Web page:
Institutional Affiliation: University of California at Davis
|Bootstrap-Based Improvements for Inference with Clustered Errors|
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Researchers have increasingly realized the need to account for within-group dependence in estimating standard errors of regression parameter estimates. The usual solution is to calculate cluster-robust standard errors that permit heteroskedasticity and within-cluster error correlation, but presume that the number of clusters is large. Standard asymptotic tests can over-reject, however, with few (5-30) clusters. We investigate inference using cluster bootstrap-t procedures that provide asymptotic refinement. These procedures are evaluated using Monte Carlos, including the example of Bertrand, Duflo and Mullainathan (2004). Rejection rates of ten percent using standard methods can be reduced to the nominal size of five percent using our methods.
|Robust Inference with Multi-way Clustering|
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In this paper we propose a new variance estimator for OLS as well as for nonlinear estimators such as logit, probit and GMM, that provcides cluster-robust inference when there is two-way or multi-way clustering that is non-nested. The variance estimator extends the standard cluster-robust variance estimator or sandwich estimator for one-way clustering (e.g. Liang and Zeger (1986), Arellano (1987)) and relies on similar relatively weak distributional assumptions. Our method is easily implemented in statistical packages, such as Stata and SAS, that already offer cluster-robust standard errors when there is one-way clustering. The method is demonstrated by a Monte Carlo analysis for a two-way random effects model; a Monte Carlo analysis of a placebo law that extends the state-year effects e...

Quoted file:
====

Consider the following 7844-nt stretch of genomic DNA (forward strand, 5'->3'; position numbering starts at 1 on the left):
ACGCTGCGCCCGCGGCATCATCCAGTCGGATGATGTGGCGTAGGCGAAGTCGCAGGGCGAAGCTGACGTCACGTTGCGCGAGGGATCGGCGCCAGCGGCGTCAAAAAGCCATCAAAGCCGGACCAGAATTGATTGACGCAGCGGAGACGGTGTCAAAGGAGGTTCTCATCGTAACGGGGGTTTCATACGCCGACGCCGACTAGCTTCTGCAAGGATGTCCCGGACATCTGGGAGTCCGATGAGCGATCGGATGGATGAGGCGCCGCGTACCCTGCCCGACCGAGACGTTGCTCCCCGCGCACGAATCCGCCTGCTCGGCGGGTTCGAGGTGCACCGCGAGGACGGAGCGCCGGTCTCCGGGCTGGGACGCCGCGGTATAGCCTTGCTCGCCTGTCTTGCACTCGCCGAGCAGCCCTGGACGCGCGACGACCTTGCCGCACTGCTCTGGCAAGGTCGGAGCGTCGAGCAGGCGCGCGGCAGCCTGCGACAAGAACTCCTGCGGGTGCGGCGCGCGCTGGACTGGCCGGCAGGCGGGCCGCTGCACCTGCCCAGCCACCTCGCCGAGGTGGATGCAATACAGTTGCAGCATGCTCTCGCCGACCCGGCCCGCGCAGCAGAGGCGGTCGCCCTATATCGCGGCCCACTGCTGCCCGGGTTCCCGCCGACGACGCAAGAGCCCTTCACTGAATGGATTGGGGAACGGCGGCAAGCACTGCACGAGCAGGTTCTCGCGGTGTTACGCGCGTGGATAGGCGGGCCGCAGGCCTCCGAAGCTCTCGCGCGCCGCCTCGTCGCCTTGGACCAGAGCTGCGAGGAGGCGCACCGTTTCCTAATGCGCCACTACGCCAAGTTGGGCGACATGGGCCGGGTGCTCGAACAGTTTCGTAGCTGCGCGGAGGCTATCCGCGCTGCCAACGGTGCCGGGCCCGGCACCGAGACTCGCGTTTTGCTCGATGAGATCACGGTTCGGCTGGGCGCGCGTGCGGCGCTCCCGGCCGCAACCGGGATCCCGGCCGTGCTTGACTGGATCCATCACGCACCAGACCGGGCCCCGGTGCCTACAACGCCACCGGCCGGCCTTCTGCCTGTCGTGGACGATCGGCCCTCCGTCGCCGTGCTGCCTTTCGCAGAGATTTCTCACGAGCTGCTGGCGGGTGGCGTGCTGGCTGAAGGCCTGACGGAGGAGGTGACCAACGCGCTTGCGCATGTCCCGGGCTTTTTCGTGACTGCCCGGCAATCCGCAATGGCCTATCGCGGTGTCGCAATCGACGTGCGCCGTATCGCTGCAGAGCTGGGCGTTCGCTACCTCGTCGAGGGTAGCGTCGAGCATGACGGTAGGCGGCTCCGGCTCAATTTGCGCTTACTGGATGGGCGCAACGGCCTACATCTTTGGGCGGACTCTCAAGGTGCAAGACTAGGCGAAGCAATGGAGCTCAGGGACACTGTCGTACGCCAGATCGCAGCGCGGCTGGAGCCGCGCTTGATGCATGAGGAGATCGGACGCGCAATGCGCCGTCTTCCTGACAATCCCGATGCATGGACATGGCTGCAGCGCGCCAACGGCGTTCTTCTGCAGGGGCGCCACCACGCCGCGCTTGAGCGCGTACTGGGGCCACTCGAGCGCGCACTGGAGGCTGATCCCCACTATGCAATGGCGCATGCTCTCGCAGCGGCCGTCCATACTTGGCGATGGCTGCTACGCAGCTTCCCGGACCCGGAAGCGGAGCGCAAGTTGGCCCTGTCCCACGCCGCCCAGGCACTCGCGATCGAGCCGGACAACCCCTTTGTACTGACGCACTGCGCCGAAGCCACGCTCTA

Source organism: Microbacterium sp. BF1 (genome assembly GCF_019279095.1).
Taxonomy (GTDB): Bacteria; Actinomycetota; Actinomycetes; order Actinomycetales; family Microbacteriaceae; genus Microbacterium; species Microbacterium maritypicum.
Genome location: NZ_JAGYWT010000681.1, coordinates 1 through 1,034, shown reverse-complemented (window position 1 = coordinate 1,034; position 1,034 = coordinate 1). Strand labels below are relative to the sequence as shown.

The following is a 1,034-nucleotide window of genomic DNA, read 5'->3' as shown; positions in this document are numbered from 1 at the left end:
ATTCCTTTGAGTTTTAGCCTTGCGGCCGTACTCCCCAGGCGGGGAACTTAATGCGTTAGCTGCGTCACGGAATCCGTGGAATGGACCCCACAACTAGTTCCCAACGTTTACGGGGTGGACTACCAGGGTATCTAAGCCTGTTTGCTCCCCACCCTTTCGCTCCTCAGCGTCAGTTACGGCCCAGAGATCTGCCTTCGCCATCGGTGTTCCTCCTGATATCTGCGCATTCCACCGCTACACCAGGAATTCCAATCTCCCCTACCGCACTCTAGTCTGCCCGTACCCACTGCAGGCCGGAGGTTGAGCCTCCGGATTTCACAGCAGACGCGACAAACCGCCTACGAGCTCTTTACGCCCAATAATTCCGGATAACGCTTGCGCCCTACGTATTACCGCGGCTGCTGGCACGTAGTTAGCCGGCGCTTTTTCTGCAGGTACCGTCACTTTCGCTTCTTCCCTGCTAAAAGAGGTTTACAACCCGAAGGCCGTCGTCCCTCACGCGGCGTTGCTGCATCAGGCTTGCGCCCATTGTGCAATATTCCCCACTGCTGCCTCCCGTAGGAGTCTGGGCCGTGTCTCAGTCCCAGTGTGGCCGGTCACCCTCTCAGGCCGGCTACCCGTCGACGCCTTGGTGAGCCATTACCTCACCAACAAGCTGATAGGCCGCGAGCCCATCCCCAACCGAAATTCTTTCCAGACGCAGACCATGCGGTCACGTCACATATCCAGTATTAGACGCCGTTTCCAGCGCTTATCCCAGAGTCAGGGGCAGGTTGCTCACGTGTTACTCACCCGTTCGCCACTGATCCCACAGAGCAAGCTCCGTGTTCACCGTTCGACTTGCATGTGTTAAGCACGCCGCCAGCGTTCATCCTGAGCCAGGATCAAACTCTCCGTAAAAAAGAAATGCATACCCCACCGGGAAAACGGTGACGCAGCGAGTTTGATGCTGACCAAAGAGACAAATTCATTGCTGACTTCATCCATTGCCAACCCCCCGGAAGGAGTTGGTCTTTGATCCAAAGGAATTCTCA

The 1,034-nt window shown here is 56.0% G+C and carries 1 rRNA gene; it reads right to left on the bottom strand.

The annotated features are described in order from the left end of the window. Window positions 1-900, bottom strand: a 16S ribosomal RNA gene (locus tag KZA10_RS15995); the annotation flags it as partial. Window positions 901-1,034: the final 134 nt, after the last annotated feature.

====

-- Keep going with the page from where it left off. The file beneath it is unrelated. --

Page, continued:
|Do Gasoline Prices Respond Asymmetrically to Crude Oil Price Changes?|
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Our empirical investigation confirms the common belief that retail gasoline prices react more quickly to increases in crude oil prices than to decreases. Nearly all of the response to a crude oil price increase shows up in the pump price within 4 weeks, while decreases are passed along gradually over 8 weeks. The asymmetry could indicate market power of some producers or distributors, or it could result from inventory adjustment costs. By analyzing price transmission at different points in the distribution chain we investigate these theories. We find that some asymmetry occurs at the level of the competitive spot market for gasoline, perhaps reflecting inventory costs. Wholesale gasoline prices, however, exhibit no asymmetry in responding to crude oil price changes, indicating that refiner...
Published: Quarterly Journal of Economics, February 1997, vol.112, no.1, pp.305-339. citation courtesy of